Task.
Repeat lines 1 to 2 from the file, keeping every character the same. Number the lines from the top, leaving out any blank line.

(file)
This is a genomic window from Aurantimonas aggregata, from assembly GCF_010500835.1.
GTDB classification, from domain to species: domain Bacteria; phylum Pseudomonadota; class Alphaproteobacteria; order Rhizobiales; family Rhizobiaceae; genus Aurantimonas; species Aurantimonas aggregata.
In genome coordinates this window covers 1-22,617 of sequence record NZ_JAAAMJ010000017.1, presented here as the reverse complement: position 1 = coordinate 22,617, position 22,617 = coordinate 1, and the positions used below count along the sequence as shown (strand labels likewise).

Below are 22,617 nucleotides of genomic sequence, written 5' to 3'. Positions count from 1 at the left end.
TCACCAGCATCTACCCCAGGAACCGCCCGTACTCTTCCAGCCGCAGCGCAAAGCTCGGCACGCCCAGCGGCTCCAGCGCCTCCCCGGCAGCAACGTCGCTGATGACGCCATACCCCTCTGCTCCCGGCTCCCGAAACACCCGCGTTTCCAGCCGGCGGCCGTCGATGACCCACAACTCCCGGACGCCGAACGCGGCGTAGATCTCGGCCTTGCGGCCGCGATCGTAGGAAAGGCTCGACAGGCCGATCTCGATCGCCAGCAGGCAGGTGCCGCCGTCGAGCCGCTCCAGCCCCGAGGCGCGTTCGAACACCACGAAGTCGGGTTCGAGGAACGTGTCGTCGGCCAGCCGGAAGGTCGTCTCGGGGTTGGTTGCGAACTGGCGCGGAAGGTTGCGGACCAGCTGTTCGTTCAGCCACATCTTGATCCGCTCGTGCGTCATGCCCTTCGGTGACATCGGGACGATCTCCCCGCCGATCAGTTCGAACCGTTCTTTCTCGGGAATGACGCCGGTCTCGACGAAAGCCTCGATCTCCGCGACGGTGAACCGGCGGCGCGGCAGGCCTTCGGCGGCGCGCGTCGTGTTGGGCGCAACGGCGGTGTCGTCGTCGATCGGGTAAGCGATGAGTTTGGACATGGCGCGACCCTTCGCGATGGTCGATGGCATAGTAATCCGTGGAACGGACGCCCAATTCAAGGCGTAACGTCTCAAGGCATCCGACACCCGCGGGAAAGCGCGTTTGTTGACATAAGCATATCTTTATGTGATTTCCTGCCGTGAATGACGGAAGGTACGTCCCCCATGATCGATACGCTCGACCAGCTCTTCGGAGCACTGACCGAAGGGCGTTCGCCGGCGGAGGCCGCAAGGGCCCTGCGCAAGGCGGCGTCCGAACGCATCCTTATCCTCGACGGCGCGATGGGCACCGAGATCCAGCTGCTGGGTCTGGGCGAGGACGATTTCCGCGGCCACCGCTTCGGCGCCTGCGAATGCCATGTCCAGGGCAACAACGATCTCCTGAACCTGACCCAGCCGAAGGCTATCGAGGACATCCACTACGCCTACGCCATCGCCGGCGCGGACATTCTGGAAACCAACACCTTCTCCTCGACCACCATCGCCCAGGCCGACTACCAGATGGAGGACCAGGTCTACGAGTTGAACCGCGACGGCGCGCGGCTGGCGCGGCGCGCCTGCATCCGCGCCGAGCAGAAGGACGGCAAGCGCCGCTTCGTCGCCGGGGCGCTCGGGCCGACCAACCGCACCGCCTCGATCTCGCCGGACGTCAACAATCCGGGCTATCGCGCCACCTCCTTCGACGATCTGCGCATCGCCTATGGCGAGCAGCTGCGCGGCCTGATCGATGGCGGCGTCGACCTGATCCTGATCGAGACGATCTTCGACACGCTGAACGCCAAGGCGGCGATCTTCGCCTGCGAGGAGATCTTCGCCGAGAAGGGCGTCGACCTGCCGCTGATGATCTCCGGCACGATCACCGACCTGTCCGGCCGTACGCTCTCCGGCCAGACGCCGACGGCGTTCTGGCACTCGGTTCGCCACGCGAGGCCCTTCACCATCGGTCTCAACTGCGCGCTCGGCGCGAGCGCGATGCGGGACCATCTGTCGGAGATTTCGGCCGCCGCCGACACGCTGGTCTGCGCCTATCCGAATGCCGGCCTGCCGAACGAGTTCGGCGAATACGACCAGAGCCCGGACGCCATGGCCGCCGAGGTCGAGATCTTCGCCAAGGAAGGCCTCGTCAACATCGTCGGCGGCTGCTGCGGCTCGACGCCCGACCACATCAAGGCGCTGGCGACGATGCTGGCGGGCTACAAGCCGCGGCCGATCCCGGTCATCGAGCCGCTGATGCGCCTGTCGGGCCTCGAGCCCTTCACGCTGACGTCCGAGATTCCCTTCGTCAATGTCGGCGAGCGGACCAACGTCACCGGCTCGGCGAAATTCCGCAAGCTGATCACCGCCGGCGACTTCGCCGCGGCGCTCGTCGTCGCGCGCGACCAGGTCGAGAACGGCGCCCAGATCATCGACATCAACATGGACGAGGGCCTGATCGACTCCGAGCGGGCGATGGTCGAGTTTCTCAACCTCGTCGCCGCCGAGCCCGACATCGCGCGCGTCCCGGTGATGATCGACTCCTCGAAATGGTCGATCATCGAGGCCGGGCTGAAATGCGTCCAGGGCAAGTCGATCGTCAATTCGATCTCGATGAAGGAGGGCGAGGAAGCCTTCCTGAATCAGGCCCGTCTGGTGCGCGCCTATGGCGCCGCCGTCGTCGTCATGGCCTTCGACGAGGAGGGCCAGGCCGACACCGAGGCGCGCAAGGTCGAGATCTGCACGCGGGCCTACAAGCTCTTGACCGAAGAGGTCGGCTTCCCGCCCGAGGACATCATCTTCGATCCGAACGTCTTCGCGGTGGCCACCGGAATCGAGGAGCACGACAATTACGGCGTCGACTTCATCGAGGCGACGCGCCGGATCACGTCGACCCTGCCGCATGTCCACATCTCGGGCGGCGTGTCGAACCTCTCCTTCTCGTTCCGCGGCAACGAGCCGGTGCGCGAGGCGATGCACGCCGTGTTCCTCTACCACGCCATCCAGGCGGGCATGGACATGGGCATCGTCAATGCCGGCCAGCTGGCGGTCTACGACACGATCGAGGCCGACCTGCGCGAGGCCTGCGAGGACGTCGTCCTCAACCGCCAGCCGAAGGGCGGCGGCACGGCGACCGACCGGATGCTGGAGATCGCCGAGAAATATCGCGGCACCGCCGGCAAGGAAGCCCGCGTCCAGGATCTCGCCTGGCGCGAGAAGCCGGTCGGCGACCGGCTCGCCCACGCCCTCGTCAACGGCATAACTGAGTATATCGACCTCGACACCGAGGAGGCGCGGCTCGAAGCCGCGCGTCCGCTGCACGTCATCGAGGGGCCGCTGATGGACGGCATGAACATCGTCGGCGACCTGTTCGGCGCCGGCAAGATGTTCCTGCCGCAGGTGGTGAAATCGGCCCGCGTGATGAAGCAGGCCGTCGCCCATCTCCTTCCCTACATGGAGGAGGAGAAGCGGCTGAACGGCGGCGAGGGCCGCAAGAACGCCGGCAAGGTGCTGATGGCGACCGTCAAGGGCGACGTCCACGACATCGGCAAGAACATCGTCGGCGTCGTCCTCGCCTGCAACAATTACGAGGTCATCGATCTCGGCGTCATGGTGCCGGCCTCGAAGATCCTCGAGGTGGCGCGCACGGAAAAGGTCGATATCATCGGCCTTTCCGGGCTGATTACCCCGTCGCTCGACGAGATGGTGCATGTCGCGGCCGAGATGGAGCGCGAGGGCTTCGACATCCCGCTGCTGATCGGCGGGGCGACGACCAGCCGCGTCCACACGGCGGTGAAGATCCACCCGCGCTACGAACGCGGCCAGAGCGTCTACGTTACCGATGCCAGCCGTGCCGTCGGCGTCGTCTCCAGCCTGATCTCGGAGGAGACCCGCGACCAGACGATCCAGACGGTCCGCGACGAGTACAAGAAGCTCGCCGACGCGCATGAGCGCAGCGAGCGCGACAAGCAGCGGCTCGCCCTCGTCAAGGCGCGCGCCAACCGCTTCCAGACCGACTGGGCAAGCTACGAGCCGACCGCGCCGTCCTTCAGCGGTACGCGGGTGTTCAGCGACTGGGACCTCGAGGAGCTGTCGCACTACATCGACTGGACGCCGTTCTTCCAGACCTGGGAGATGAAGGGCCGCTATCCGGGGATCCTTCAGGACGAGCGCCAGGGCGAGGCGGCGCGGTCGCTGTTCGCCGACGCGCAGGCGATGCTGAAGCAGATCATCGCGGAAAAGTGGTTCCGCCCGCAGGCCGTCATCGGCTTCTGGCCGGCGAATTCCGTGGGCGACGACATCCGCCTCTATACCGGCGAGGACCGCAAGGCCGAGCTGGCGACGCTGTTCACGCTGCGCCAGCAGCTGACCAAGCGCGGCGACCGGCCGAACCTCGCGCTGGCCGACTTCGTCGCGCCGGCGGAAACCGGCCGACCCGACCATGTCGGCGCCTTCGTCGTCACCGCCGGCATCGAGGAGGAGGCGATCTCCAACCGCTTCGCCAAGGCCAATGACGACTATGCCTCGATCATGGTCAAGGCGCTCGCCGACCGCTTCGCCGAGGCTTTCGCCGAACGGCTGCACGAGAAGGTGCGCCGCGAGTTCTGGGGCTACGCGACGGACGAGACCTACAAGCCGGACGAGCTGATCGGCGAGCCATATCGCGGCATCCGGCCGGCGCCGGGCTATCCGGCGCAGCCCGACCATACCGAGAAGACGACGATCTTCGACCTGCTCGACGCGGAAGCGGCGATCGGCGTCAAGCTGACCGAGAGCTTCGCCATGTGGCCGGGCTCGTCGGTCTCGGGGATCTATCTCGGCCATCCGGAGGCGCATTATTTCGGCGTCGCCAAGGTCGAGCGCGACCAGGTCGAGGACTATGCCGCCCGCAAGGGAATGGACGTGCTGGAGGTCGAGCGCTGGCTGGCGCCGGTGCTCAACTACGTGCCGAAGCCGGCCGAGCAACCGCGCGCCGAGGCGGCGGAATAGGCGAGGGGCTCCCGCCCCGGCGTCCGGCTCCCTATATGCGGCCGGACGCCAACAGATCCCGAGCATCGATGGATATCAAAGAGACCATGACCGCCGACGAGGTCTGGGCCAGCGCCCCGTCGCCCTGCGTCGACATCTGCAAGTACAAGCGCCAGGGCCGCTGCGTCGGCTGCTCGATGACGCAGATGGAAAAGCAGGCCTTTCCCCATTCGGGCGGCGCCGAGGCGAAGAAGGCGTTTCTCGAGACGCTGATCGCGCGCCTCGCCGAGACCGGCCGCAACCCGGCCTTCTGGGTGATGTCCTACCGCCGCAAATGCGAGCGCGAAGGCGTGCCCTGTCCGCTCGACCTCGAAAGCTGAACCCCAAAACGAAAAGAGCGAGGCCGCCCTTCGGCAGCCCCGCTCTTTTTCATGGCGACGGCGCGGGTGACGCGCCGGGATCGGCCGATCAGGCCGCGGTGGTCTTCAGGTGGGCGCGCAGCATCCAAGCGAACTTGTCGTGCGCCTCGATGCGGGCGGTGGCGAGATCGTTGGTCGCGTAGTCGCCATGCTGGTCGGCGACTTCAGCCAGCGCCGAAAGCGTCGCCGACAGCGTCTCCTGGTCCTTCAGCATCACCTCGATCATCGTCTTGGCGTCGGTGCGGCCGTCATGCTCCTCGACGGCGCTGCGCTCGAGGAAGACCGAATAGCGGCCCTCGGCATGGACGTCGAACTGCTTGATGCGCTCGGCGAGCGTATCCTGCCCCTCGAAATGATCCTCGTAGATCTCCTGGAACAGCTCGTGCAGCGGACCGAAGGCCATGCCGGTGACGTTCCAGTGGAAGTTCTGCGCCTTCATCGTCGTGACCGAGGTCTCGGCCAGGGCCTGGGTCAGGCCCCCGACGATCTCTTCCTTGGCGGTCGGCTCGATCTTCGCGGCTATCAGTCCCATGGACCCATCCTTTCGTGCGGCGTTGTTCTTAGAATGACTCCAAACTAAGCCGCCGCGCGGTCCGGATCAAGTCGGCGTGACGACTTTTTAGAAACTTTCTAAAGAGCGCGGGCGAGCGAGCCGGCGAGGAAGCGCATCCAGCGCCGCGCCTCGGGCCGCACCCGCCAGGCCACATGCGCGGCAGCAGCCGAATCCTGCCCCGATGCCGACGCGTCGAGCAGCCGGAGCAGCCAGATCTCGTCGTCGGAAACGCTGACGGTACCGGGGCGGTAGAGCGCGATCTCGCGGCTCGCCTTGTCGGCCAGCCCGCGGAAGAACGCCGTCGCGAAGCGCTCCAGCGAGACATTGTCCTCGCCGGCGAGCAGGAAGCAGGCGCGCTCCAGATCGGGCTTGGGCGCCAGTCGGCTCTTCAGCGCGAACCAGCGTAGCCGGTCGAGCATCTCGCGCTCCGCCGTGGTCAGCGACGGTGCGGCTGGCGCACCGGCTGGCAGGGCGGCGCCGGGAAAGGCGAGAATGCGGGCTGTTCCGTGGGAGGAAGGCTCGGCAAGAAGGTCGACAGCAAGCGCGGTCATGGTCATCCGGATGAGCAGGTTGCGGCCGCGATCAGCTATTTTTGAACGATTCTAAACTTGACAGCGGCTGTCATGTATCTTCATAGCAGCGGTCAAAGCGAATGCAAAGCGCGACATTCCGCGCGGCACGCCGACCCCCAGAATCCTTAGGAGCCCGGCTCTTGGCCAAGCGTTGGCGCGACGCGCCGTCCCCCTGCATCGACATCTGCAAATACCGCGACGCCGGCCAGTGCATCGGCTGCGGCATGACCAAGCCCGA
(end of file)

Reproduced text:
This is a genomic window from Aurantimonas aggregata, from assembly GCF_010500835.1.
GTDB classification, from domain to species: domain Bacteria; phylum Pseudomonadota; class Alphaproteobacteria; order Rhizobiales; family Rhizobiaceae; genus Aurantimonas; species Aurantimonas aggregata.